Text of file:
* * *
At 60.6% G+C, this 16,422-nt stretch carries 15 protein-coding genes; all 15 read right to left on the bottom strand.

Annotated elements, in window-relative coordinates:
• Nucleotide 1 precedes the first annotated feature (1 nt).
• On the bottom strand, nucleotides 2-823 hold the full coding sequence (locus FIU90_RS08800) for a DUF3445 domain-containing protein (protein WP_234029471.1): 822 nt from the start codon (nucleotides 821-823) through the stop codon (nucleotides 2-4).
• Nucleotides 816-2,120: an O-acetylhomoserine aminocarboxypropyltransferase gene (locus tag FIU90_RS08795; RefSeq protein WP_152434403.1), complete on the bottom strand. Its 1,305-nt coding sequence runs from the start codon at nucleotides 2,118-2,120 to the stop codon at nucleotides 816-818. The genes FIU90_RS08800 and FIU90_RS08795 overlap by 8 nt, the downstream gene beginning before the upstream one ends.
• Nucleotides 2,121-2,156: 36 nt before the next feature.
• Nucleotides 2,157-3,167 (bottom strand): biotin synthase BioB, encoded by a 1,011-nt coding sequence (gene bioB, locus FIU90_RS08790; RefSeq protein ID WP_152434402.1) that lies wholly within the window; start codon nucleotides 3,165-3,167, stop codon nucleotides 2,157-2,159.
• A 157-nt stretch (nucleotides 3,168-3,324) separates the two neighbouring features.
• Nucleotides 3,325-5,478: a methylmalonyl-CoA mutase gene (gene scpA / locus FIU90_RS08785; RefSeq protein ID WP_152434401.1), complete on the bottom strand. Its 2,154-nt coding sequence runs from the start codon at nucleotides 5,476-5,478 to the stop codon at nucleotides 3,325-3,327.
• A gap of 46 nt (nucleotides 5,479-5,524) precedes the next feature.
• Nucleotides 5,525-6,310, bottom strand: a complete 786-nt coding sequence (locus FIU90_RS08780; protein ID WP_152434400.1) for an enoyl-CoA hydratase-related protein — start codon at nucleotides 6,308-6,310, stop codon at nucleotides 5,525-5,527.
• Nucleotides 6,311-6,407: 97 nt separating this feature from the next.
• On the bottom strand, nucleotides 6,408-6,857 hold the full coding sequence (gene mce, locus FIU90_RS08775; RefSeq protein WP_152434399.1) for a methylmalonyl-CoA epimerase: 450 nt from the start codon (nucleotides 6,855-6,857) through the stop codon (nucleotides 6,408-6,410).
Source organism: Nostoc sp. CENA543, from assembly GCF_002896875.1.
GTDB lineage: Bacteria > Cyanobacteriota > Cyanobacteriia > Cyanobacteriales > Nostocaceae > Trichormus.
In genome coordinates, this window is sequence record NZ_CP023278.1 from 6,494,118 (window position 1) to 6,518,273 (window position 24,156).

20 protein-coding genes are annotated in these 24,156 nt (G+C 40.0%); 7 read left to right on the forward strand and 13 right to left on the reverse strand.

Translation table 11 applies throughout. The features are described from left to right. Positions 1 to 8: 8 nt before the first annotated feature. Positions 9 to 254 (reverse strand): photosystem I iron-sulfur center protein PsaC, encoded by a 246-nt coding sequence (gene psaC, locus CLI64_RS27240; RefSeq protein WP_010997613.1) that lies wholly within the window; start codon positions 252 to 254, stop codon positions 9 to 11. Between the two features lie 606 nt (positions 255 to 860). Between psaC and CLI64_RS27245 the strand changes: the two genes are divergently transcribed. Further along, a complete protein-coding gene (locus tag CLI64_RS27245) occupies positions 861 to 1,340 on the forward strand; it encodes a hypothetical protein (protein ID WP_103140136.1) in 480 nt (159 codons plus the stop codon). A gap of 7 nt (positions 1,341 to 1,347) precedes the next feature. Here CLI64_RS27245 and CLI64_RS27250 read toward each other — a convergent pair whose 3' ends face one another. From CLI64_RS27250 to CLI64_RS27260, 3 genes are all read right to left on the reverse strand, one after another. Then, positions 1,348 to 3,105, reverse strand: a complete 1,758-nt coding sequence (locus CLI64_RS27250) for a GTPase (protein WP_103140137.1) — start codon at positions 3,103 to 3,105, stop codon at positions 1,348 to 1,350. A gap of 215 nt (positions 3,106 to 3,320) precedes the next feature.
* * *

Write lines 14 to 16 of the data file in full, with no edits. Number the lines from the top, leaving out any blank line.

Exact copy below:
Source organism: Nostoc sp. CENA543, from assembly GCF_002896875.1.
GTDB lineage: Bacteria > Cyanobacteriota > Cyanobacteriia > Cyanobacteriales > Nostocaceae > Trichormus.
In genome coordinates, this window is sequence record NZ_CP023278.1 from 6,494,118 (window position 1) to 6,518,273 (window position 24,156).